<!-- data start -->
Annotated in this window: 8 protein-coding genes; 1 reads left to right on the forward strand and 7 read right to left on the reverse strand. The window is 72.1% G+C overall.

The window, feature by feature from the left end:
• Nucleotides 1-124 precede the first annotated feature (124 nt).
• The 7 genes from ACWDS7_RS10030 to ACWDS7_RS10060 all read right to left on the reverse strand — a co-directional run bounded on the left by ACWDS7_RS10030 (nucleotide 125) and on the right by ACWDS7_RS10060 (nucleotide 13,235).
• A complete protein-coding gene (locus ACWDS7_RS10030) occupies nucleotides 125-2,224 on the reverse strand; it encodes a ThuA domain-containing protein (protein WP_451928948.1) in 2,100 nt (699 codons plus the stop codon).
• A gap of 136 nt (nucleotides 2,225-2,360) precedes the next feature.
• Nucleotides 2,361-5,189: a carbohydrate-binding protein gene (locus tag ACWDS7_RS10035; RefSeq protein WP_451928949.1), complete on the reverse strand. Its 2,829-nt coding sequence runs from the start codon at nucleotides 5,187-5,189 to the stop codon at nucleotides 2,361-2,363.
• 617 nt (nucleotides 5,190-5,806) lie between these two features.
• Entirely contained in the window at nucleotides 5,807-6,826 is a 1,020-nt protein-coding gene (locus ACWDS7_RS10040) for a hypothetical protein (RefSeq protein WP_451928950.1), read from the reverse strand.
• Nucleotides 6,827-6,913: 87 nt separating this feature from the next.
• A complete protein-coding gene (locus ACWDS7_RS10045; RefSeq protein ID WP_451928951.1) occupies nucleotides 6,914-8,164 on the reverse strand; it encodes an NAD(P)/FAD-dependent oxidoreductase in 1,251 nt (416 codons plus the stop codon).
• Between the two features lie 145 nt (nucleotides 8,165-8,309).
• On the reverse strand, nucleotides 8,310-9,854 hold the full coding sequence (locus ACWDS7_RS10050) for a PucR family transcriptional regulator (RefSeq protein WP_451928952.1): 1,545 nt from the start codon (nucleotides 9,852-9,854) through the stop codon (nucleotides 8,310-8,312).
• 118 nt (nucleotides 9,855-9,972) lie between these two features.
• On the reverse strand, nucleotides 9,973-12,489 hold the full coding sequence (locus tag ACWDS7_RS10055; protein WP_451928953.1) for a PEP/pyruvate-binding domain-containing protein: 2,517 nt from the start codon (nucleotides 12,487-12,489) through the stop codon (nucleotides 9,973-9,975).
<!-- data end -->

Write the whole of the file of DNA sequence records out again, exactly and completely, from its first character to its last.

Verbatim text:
Annotated in this window: 8 protein-coding genes; 1 reads left to right on the forward strand and 7 read right to left on the reverse strand. The window is 72.1% G+C overall.

The window, feature by feature from the left end:
• Nucleotides 1-124 precede the first annotated feature (124 nt).
• The 7 genes from ACWDS7_RS10030 to ACWDS7_RS10060 all read right to left on the reverse strand — a co-directional run bounded on the left by ACWDS7_RS10030 (nucleotide 125) and on the right by ACWDS7_RS10060 (nucleotide 13,235).
• A complete protein-coding gene (locus ACWDS7_RS10030) occupies nucleotides 125-2,224 on the reverse strand; it encodes a ThuA domain-containing protein (protein WP_451928948.1) in 2,100 nt (699 codons plus the stop codon).
• A gap of 136 nt (nucleotides 2,225-2,360) precedes the next feature.
• Nucleotides 2,361-5,189: a carbohydrate-binding protein gene (locus tag ACWDS7_RS10035; RefSeq protein WP_451928949.1), complete on the reverse strand. Its 2,829-nt coding sequence runs from the start codon at nucleotides 5,187-5,189 to the stop codon at nucleotides 2,361-2,363.
• 617 nt (nucleotides 5,190-5,806) lie between these two features.
• Entirely contained in the window at nucleotides 5,807-6,826 is a 1,020-nt protein-coding gene (locus ACWDS7_RS10040) for a hypothetical protein (RefSeq protein WP_451928950.1), read from the reverse strand.
• Nucleotides 6,827-6,913: 87 nt separating this feature from the next.
• A complete protein-coding gene (locus ACWDS7_RS10045; RefSeq protein ID WP_451928951.1) occupies nucleotides 6,914-8,164 on the reverse strand; it encodes an NAD(P)/FAD-dependent oxidoreductase in 1,251 nt (416 codons plus the stop codon).
• Between the two features lie 145 nt (nucleotides 8,165-8,309).
• On the reverse strand, nucleotides 8,310-9,854 hold the full coding sequence (locus ACWDS7_RS10050) for a PucR family transcriptional regulator (RefSeq protein WP_451928952.1): 1,545 nt from the start codon (nucleotides 9,852-9,854) through the stop codon (nucleotides 8,310-8,312).
• 118 nt (nucleotides 9,855-9,972) lie between these two features.
• On the reverse strand, nucleotides 9,973-12,489 hold the full coding sequence (locus tag ACWDS7_RS10055; protein WP_451928953.1) for a PEP/pyruvate-binding domain-containing protein: 2,517 nt from the start codon (nucleotides 12,487-12,489) through the stop codon (nucleotides 9,973-9,975).